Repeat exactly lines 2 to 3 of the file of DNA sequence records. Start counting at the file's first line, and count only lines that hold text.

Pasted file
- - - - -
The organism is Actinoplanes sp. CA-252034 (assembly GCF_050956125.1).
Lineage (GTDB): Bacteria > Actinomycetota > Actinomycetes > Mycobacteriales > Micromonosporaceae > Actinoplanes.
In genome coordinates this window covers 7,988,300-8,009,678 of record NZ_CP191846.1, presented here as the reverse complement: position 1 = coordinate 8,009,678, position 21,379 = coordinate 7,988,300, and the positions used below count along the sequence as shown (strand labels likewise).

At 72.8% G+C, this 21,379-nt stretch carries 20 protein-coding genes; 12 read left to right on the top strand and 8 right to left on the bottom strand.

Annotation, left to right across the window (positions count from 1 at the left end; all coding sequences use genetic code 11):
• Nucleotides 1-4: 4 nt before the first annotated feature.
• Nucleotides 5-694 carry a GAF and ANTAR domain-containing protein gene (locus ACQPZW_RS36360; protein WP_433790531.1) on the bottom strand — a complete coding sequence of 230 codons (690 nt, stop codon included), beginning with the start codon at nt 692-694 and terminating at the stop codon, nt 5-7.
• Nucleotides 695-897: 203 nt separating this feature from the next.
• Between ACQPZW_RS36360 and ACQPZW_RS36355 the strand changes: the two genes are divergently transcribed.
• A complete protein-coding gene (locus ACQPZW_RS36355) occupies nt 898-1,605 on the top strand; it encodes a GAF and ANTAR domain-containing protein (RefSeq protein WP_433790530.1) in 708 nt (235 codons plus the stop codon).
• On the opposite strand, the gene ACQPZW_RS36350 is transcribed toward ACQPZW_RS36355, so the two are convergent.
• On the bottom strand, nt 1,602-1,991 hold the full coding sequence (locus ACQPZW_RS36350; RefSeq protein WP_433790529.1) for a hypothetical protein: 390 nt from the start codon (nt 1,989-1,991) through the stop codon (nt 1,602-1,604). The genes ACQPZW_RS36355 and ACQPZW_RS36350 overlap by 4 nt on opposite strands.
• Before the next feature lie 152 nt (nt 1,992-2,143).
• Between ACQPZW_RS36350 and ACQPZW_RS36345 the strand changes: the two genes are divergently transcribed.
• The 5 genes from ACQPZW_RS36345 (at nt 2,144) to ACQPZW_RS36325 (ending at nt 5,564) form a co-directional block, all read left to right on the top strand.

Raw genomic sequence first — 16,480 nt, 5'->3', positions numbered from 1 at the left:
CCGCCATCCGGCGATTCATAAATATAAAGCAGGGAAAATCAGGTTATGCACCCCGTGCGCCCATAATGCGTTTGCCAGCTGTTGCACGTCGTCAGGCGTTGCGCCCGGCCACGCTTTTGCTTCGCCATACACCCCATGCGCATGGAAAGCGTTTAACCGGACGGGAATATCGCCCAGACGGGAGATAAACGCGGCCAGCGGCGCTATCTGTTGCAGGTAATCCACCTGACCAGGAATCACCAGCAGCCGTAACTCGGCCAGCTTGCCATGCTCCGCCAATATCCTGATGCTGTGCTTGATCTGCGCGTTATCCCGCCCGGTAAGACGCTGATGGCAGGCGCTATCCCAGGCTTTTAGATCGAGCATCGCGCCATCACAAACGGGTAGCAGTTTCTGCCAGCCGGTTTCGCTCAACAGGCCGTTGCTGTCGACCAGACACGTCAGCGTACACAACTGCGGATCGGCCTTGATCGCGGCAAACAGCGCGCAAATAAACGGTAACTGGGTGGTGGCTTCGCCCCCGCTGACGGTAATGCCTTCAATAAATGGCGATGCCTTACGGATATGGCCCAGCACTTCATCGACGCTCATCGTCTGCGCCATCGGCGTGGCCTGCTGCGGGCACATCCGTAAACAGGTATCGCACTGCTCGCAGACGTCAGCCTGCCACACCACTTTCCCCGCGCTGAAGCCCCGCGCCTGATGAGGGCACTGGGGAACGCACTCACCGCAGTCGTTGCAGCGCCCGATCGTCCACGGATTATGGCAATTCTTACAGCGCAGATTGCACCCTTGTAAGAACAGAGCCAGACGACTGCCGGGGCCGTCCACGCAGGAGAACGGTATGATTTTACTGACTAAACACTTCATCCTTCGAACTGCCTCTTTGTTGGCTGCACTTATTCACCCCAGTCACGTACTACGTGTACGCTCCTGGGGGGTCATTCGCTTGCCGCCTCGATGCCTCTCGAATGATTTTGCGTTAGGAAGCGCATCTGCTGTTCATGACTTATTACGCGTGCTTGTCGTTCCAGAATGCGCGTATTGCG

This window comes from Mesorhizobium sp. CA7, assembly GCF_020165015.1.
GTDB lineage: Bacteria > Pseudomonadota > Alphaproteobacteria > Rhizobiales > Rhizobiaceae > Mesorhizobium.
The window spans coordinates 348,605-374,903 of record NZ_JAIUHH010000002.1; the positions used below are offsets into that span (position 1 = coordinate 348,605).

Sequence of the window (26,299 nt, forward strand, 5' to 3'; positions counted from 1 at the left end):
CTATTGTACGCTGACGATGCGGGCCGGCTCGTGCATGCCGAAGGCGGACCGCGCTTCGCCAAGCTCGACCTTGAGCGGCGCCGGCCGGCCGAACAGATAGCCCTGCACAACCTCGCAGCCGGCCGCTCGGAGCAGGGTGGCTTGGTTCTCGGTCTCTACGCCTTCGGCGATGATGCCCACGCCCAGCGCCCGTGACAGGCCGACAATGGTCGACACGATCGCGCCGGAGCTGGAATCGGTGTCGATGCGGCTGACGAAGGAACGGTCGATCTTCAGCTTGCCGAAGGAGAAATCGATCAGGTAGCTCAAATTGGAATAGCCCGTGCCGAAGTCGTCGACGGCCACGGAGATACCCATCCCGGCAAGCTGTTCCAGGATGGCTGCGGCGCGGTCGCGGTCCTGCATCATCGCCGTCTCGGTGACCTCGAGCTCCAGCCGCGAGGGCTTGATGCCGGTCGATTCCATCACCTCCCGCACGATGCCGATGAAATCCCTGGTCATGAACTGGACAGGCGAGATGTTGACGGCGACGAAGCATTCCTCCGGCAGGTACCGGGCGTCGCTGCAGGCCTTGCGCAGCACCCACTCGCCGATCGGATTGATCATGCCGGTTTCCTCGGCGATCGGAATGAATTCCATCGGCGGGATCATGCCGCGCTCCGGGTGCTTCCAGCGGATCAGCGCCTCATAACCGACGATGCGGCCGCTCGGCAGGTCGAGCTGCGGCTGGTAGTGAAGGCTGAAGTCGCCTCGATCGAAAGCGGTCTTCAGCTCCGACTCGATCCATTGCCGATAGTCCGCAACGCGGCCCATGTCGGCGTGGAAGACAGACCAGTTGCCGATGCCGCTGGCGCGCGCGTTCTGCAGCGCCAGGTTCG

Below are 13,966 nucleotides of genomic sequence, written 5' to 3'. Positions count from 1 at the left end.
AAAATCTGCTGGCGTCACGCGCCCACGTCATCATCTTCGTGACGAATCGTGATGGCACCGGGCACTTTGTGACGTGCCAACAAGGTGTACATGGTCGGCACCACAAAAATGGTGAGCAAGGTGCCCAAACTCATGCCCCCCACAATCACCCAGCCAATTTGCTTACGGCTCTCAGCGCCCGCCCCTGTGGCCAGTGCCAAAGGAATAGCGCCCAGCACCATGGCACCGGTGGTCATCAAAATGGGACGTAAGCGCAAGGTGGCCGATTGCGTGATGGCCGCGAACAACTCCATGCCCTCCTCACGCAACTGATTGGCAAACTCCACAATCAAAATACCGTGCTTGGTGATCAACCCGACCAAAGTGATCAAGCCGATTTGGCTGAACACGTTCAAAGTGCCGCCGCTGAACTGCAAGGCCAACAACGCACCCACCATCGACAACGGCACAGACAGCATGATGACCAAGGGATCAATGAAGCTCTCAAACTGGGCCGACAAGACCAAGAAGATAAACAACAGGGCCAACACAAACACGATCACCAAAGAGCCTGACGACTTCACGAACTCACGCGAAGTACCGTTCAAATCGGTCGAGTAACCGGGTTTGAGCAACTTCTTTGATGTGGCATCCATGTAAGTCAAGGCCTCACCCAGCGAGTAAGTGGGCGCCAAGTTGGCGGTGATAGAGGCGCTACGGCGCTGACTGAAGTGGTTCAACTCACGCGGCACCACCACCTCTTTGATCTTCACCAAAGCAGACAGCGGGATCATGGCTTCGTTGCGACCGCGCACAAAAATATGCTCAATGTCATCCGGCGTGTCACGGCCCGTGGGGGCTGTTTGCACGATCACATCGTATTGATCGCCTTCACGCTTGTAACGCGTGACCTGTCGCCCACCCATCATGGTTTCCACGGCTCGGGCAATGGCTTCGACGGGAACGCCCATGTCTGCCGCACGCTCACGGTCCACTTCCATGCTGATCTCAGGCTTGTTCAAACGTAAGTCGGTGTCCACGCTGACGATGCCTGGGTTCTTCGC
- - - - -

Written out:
Lineage (GTDB): Bacteria > Actinomycetota > Actinomycetes > Mycobacteriales > Micromonosporaceae > Actinoplanes.
In genome coordinates this window covers 7,988,300-8,009,678 of record NZ_CP191846.1, presented here as the reverse complement: position 1 = coordinate 8,009,678, position 21,379 = coordinate 7,988,300, and the positions used below count along the sequence as shown (strand labels likewise).